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November 16, 2010

How Does the (Holiday) Cookie Crumble? Let Me Count the Ways

tasteofhome_octnov2010.jpgIf cookies are on your holiday dessert menu, then I have some good news and some bad news. The good news is that there are hundreds, maybe even thousands of ideas in everything from the season’s food and cooking magazines to magazines-turned-books, and yes, there’s even an app for that. The bad news: How will you ever be able to sift through them all?

Several magazines, such as Martha Stewart Living, Taste of Home and Taste of Home Holiday, have dedicated entire issues to festive cookies. For example, Martha’s all-cookie publication touts “101 recipes for the season.” Taste of Home Holiday adds another “78 best-ever holiday treats” to the list that’s expanding as quickly as your waistline could through trial and error.

Thankfully, other magazines whittled down those sugary sweet collections into more manageable bites. Eating Well magazine solicited reader favorites, then baked and taste-tested 60 recipes selected from the more than 300 submissions just to include the six best in its November/December issue.

Treats like Nana’s Creole Pecan Cake Bars, Sugarplum Biscotti (made with 100 percent whole grains), Citrus-Kissed Honey Buttons (just 59 calories each), Chocolate and Pecan Macaroons (gluten-free) and Pecan-Cinnamon Wafers made the cut in the magazine’s annual cookie contest.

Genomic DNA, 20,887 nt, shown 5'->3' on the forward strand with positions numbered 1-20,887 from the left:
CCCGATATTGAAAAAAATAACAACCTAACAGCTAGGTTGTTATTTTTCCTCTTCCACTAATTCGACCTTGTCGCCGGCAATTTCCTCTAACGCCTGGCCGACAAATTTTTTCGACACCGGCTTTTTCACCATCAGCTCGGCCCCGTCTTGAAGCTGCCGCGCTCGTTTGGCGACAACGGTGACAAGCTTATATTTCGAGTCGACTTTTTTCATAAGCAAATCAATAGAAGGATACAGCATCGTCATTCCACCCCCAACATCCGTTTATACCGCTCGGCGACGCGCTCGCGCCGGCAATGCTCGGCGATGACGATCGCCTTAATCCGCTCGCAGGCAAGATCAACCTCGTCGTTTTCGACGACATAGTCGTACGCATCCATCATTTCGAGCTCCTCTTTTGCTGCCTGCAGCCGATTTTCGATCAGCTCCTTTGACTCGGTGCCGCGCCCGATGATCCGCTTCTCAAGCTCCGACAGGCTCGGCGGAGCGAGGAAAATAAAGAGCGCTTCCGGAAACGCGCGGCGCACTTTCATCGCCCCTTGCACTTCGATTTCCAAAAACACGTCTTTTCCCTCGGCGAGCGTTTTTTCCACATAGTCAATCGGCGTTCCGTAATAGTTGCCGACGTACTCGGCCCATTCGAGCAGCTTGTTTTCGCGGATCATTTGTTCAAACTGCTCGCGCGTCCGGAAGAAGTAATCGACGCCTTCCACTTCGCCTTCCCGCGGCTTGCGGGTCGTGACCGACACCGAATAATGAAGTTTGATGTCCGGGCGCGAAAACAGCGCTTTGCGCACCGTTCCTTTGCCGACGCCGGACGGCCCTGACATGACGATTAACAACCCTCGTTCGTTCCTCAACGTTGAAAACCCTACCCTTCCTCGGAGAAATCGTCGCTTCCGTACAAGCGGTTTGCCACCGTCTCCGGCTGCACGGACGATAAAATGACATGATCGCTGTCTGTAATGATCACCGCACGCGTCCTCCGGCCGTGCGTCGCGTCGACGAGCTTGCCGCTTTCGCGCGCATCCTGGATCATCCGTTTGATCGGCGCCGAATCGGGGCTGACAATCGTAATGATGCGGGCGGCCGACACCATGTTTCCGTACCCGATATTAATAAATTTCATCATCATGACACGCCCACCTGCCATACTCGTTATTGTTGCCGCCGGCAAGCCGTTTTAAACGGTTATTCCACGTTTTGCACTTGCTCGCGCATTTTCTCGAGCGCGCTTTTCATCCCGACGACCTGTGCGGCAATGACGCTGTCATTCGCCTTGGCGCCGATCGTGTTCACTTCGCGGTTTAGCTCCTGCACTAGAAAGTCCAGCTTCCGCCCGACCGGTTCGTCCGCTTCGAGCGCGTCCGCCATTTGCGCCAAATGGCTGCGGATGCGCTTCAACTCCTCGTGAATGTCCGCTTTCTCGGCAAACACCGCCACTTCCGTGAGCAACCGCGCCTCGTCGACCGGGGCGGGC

In Taste of Home magazine‘s Holiday Cookies contest, only 12 of the batch (no word on how big) made it into print. Top prizes went to Extra-Special Cashew Crescents, Molasses Cookies With a Kick and German Chocolate Thumbprints. Many of the other inclusions were equally nutty or the typical dressed-up sugar cookie. But some different ideas made it in, like Mini Cinnamon Roll Cookies, Cinnamon Chocolate Minties and Cuccidati (an Italian fig cookie).

And for readers still mourning the demise (or rather “rebranding”) of Gourmet magazine, does the once-revered epicurean authority have something for you. The recently released “The Gourmet Cookie Book” compiles the best cookie recipes from each year from 1941 to 2009. Even more intriguing (at least for buffs like me) is the history of the magazine that is revealed in the pages of this book, as well as the background of each recipe and why the editors chose each one to represent its particular year.

Its stunning artistic photography (which is very reminiscent of Bon Appétit magazine‘s visuals) makes each entry look good enough to eat, so I can’t wait to put these cookies–each billed as the “best of the year”–to the test.

It’s the 21st century, so wouldn’t you know there’d be an app for that? Who else but Martha Stewart would have her app to market just in time for the holidays? As if her all-cookie magazine issue (not to mention her own cookie book published in early 2008) weren’t enough, her handy “Martha Makes Cookies” app is designed for use in the kitchen with reference tools like utensils needed, shopping lists, technique tips for beginners and even a built-in timer.

It’s definitely a given you’ll find holiday cookie recipes, but how many depends on where you look.



About the Author

Michelle Ryan
Michelle Ryan
Michelle Ryan is obsessed with good food, great shoes and Alabama football way down South in Savannah, Georgia. She hasn’t met a kitchen gadget she hasn’t at least thought about buying (trying them is another story) and devotes her time to Bikram Yoga, baking and trying to overcome long-held finicky eating habits.